The NAP aims at directing all Internet traffic in and out of the country through two PTCL controlled gateways. Whilst this is still a proposal, it is increasingly obvious that elements within PTCL, with the tacit support of our insecurity agencies and other government elements, are trying to push it through as fast as possible.

This must be vehemently opposed. It is fundamentally faulty and has the potential to cause catastrophic damage to the information infrastructure of the country.

One fundamental and obvious principle of network design is the provision of multiple pathways. The more pathways there are, the more robust the resulting network. To some extent we already have this redundancy in our exiting Internet access, but rather than introducing additional pathways to the Net, the NAP proposal aims at reducing these to two choke points to be controlled by our very own PTCL, an organization renowned for its unreliability, inefficiency, incompetence, and zero-level customer service.

Within the next few years, global services will permit direct satellite access. If the NAP logic is followed, these services would also be illegal in Pakistan. Is this what a country endeavouring to leapfrog into the information age should be doing?

NAP also raises the question: are we serious about attracting foreign investment in information technology (IT) when we have an organization intent on controlling and dictating as to which pathways the people may use to access the net? Even the relatively totalitarian UAE now allows direct rooftop-to-satellite Internet connectivity, completely bypassing the Etisalat Infrastructure. And here we are, proposing the reverse.

PTCL itself admits that it has no way in which it can estimate the revenue lost to Internet telephony. The number being thrown around is $ 2.8 million per year which is at best an exaggerated guesstimate, and a figure which amounts to less than a fifth of one per cent of PTCL's total revenue. Is this minuscule
loss sufficient justification to thwart and sabotage a national objective - the swift expansion of IT in Pakistan?

With two years to go until PTCL's monopoly expires, is it not time that it started to experience the real world, where markets dictate tariffs, where better technologies replace the obsolete, where customers decide what services to use, where only the efficient and competent survive? Rather than all this, PTCL is aiming at retaining its monopoly over international data traffic and hoodwinking the nation in the process.

NAP also smacks of Big Brother. In a country such as this, it is likely that NAP will be used to block access to information that someone decides will damage national security' or the ideology of Pakistan' or the national moral fibre'. Does not NAP itself raise national security concerns by providing enemies within and without with exactly two large targets to take out if they wish to cut off the entire country's access to the Net?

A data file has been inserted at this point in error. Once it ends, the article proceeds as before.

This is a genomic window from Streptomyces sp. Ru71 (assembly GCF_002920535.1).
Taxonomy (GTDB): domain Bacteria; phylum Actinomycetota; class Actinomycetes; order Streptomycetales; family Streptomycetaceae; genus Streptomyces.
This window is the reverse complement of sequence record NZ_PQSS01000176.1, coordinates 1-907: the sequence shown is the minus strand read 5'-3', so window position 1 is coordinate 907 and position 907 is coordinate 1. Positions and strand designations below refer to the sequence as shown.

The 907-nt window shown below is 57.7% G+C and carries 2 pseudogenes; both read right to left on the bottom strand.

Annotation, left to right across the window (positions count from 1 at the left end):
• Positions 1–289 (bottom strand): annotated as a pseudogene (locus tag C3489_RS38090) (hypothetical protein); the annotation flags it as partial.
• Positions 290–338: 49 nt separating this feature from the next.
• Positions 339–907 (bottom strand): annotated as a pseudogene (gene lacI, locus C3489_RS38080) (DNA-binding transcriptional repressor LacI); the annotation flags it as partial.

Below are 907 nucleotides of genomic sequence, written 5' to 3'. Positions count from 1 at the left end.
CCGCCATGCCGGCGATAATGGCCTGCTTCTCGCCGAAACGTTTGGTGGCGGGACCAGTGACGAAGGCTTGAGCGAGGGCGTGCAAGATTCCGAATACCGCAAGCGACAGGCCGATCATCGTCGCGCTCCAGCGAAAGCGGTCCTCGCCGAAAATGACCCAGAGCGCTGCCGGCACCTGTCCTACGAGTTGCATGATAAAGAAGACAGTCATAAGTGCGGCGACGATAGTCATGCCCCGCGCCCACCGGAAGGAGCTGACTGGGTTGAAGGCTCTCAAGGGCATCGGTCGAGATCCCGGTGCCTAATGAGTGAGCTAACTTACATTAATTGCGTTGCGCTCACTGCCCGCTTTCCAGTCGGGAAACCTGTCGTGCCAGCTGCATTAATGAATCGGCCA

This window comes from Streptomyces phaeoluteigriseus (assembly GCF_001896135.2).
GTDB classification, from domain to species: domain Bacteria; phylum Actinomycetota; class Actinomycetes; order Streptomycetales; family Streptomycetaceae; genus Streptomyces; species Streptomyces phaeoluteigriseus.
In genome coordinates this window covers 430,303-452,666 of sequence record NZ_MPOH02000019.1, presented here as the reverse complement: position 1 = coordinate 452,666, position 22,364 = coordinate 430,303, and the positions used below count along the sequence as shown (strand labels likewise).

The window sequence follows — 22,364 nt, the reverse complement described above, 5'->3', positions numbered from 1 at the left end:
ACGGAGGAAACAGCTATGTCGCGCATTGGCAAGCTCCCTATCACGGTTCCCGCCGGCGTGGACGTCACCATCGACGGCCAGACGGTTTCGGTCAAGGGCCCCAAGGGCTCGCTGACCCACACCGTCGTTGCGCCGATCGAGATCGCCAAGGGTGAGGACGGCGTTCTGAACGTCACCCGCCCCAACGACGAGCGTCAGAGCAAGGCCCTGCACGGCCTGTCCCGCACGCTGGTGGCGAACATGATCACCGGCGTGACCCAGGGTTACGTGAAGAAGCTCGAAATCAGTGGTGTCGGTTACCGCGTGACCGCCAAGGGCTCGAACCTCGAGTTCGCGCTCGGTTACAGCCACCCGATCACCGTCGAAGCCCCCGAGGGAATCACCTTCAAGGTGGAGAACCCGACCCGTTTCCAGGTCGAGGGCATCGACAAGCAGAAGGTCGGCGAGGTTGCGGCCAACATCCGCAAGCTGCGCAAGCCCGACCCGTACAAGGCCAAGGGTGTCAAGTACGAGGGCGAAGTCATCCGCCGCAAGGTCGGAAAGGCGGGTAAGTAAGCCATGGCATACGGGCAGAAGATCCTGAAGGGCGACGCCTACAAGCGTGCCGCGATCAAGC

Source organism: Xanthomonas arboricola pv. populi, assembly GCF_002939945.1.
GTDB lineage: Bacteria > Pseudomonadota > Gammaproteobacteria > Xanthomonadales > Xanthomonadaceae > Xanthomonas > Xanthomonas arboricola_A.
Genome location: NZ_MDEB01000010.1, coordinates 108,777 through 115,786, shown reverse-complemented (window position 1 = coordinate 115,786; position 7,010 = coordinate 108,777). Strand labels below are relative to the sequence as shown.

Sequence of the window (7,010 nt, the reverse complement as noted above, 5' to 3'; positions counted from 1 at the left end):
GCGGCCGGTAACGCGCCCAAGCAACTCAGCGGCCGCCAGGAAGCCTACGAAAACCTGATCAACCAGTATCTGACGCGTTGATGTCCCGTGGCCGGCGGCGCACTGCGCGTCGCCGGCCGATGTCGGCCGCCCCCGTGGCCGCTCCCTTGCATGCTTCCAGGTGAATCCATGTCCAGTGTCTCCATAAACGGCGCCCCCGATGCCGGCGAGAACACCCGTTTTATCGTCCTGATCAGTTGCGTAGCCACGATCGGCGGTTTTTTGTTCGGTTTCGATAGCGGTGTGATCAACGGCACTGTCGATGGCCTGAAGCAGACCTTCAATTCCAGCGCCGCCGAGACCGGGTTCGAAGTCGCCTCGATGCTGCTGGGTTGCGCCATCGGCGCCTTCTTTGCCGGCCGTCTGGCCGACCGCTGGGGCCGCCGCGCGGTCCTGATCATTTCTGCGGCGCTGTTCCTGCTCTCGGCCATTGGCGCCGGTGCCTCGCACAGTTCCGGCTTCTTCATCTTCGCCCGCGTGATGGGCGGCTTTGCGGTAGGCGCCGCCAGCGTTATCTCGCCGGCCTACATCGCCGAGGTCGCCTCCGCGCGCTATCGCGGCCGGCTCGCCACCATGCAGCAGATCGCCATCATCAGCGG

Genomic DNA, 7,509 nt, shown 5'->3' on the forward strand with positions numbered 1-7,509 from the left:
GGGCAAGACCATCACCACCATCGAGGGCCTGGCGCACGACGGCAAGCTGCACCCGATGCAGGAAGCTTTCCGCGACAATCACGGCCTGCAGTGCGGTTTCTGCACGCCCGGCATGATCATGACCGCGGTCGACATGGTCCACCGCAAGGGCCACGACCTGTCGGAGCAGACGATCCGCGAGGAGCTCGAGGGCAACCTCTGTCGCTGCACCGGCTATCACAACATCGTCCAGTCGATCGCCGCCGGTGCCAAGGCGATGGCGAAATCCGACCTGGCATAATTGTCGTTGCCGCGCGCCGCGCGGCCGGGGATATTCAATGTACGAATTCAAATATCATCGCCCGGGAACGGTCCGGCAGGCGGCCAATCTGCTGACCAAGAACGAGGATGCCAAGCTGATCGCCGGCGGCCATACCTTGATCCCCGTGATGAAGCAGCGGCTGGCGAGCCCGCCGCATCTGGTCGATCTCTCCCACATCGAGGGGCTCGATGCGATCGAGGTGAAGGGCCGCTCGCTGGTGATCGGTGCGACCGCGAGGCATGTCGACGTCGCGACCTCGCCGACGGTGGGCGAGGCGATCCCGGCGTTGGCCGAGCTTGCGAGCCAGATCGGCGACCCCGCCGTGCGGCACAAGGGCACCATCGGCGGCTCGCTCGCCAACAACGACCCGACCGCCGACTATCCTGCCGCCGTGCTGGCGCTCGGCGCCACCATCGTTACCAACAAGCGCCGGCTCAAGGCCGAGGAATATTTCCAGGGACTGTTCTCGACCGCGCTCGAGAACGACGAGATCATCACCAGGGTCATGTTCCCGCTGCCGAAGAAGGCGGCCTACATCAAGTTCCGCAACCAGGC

That there are minds in Islamabad in this 21st century which are seriously considering this proposal is, sadly, not surprising. After all, not so long ago capital minds did consider e-mail messages from MQM supporters abroad sufficient cause to ban the Internet in Pakistan. However, all should take heart from the fact that Pakistan has survived the fax machine and the satellite dish, both of which were delayed for years as the same convoluted reasoning was used against them as is now being used to justify NAP.

The ball is in the court of Minister Herr Doktor Professor Atta-ur-Rahman, in charge of information technology and of the dreadful PTCL. Academically, he was a First Division student, he has a PhD and a Sc D from King's College, Cambridge, of which college he was a Fellow from 1969 to 1973 when he was discovered by one of the greatest scientists of Pakistan, Dr Salimuzzaman Siddiqui, and brought to the HEJ Research Institute of Chemistry at the Karachi University.

At HEJ he was responsible for buying certain equipment from Japan. When the Japanese offered him a kickback of around Rs.25 million, he asked them to donate the amount to his Institute, which they did. He is a cousin of the people's barrister, Mohammad Gilbert Naim-ur-Rahman, and grandson of our good judge, Sir Abdur Rahman. We can surely trust him to take the right decision as to NAP or no NAP. He would surely rather continue to meely direct the affairs of HEJ, which he still does, than to additionally remain a minister and do wrong.